After spending the better part of the month of May in a strange and frightening hibernation chrysalis, the NHL Department of Player Safety has emerged from its primordial ooze larger and stronger, more beautiful and terrible than any imagined, handing St. Louis Blues forward Oskar Sundqvist a crippling one-game suspension for the reckless boarding of Boston Bruins defenseman Matt Grzelcyk. Lo, justice has been served, and woe be to those who doubt the DoPS’ gnashing teeth and razor sharp claws in the future, for retribution has come for the wicked and ... oh, who am I kidding.
While any decision on the part of Player Safety will be disagreeable to someone, I did rail against the league and its affiliate entities at some length in our last Power Rankings about this, asking them to at least do something. Well, this is something. For San Jose Sharks fans, who just watched their team get run out of the building and into the hospital by these very same Blues not two weeks ago, it reeks of maybe too little, and definitely too late, but it is at least a little reassuring to see a sign of life from the department, and to see them make an effort to pretend to be seen as caring about their namesake.
On the ice, the Bruins will likely continue to be short a defender tonight, an issue that played no small part in their loss to the Blues in Game 2, and the Blues will be without a bottom-six player who was one of their more dangerous assets in their Western Conference Final series with the Sharks. Still, after the mid-season revelation that Joakim Ryan was a ghost the whole time, the Sharks played three full rounds with only five defensemen, and did pretty well, until ... well, you know.
What’s on tap
Boston Bruins at St. Louis Blues Game 3 (Series tied 1-1)
5 p.m. PT/8 p.m. ET on NBCSN, CBC, SN, TVAS
After the Bruins dominated Game 1, this whole thing looked like a foregone conclusion. As they do, however, the Blues struck back in Game 2, taking progressively more control of the game as it wore on. After a thrilling four-goal first period, both teams and goaltenders shut all of our fun right down, taking the rest of the prescribed time and then some to skate about until Carl Gunnarsson put the Bruins to bed with a 6-on-5 rocket in overtime. In a trend that should worry Boston, St. Louis got better as the game went on, posting an adjusted 5-on-5 shot attempt share of an even 48.7 percent in the first period, improving to 56.05 percent in the second, a dominant 63.49 percent in the third, and a very good 100 percent in overtime. If that trend continues, St. Louis will play with two pucks tonight, and dominate possession of both of them.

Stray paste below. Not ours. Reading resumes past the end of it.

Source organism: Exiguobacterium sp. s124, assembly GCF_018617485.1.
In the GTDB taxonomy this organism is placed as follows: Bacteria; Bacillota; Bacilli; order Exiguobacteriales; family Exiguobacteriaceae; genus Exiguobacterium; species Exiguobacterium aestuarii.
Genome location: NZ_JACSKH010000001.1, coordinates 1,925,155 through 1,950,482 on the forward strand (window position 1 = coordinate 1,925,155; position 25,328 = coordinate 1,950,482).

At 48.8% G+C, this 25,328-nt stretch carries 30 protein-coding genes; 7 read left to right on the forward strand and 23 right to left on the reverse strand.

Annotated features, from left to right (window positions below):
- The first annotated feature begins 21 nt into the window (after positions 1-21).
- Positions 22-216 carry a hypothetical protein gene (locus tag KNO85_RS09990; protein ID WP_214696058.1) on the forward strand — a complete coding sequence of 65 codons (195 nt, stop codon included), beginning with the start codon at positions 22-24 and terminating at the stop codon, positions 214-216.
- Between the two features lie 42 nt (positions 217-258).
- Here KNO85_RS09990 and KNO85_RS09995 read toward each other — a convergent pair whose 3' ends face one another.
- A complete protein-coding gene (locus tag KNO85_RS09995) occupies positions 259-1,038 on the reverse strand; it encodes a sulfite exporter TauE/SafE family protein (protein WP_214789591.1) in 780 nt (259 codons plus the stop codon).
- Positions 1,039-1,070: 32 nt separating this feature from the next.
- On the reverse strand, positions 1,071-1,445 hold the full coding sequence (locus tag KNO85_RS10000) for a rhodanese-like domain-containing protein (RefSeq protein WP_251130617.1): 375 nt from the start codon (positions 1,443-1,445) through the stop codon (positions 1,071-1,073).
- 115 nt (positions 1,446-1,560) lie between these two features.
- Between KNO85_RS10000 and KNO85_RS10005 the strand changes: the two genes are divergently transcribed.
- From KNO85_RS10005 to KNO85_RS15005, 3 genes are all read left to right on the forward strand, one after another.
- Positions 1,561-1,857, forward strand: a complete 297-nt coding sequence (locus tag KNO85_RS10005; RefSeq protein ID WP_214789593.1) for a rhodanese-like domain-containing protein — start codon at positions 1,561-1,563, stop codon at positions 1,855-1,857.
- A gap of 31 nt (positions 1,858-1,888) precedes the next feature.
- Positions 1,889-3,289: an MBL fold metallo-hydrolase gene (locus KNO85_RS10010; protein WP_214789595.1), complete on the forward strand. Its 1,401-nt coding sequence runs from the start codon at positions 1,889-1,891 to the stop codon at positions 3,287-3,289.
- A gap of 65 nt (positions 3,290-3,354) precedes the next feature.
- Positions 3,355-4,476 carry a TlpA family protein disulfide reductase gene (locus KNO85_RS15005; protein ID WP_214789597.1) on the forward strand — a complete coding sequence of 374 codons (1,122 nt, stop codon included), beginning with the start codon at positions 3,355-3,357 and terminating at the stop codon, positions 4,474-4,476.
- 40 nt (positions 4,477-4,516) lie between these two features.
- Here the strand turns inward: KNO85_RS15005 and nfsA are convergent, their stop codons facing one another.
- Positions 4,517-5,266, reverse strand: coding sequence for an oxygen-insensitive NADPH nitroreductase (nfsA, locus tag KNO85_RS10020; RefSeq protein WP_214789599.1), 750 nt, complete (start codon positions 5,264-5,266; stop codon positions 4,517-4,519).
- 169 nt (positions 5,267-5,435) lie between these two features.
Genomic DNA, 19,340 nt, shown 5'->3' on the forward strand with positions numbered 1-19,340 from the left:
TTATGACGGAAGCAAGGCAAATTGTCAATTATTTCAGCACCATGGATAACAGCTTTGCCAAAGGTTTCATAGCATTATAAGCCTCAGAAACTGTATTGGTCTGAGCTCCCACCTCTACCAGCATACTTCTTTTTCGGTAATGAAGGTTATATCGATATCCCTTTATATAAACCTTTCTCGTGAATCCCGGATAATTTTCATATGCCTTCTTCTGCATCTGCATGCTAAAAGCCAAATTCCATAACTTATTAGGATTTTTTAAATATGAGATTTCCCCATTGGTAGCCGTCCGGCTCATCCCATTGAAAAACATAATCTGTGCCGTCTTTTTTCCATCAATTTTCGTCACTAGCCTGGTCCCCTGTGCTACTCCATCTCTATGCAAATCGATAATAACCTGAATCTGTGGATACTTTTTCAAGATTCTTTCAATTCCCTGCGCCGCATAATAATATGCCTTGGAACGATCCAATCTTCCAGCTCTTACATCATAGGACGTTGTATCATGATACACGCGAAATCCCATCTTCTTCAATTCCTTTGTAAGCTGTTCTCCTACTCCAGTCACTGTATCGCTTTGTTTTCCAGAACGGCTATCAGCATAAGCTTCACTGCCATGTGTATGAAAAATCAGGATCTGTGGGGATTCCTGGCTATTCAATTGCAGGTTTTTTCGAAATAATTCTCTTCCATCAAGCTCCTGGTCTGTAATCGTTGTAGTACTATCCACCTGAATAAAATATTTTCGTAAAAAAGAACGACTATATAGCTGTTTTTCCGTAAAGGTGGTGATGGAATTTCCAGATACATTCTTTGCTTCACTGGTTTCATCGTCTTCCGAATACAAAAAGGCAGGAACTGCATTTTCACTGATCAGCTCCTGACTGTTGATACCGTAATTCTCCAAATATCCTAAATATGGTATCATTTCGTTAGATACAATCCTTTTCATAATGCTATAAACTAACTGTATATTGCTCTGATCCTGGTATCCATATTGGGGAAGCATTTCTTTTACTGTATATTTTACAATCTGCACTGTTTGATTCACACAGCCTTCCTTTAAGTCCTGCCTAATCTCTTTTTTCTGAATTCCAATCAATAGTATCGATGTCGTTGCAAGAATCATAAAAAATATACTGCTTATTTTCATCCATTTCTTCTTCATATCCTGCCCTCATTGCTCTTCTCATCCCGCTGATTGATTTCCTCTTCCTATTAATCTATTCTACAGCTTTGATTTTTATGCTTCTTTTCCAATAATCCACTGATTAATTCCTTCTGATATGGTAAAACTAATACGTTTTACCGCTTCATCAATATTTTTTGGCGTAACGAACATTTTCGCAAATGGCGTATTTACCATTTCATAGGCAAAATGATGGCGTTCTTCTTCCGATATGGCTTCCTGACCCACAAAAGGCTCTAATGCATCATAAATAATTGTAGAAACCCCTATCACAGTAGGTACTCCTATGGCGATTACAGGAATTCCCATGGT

The Bruins will need to get back to the speed and skill they displayed in Game 1, and away from the extracurricular activity into which the Blues are all too happy to pull them. Short one of their more reliable defenders, the Bruins will have to allocate Grzelcyk’s minutes around their blue line, which probably means more minutes for 42-year-old Zdeno Chara. That’s bad.
Joakim Nordstrom: Factoring in on both of his team’s goals in Game 2, the Bruins fourth line, composed of former Sharks prospect Sean Kuraly centering Nordstrom and Noel Acciari, is leading the Boston charge in the series so far. Responsible for two of Boston’s three even strength goals through the series’ first two games, Boston’s depth is stepping up to try to pick up the slack left by their stars, who have been mysteriously silent at best (hello, Patrice Bergeron), and prone to costly errors at worse (hello, Brad Marchand).
Carl Gunnarsson: Ascribing a bunch of feel good narrative to a player asking his coach for “one more chance” and then capitalizing on that chance in overtime when that player would definitely have received normal shifts anyway is a little silly, but since he did it as they were standing side by side at the urinal, it’s too much fun not to believe. Gunnarsson, owner of 28 goals over the course of a 10-year career in the NHL, ended Game 2 with a lethal blast past a screened Tuukka Rask just 3:51 into overtime after bouncing a puck off of the crossbar late in regulation.
The Bruins top line. Seriously, these guys have to figure this out at some point, right? Marchand, Bergeron, and David Pastrnak have been held to just one goal through two games against the Blues, and just one at 5-on-5 since Game 5 against the Columbus Blue Jackets, a game in which they had three. If the Blues can clean up their game and stay out of the box (or, as has been their strategy in previous rounds, continue to play the same game and hope that officials just get tired of calling penalties), Boston’s top trio is going to have to figure out how to produce at evens, or this series will be over faster then they’d like.
What are your eyes on?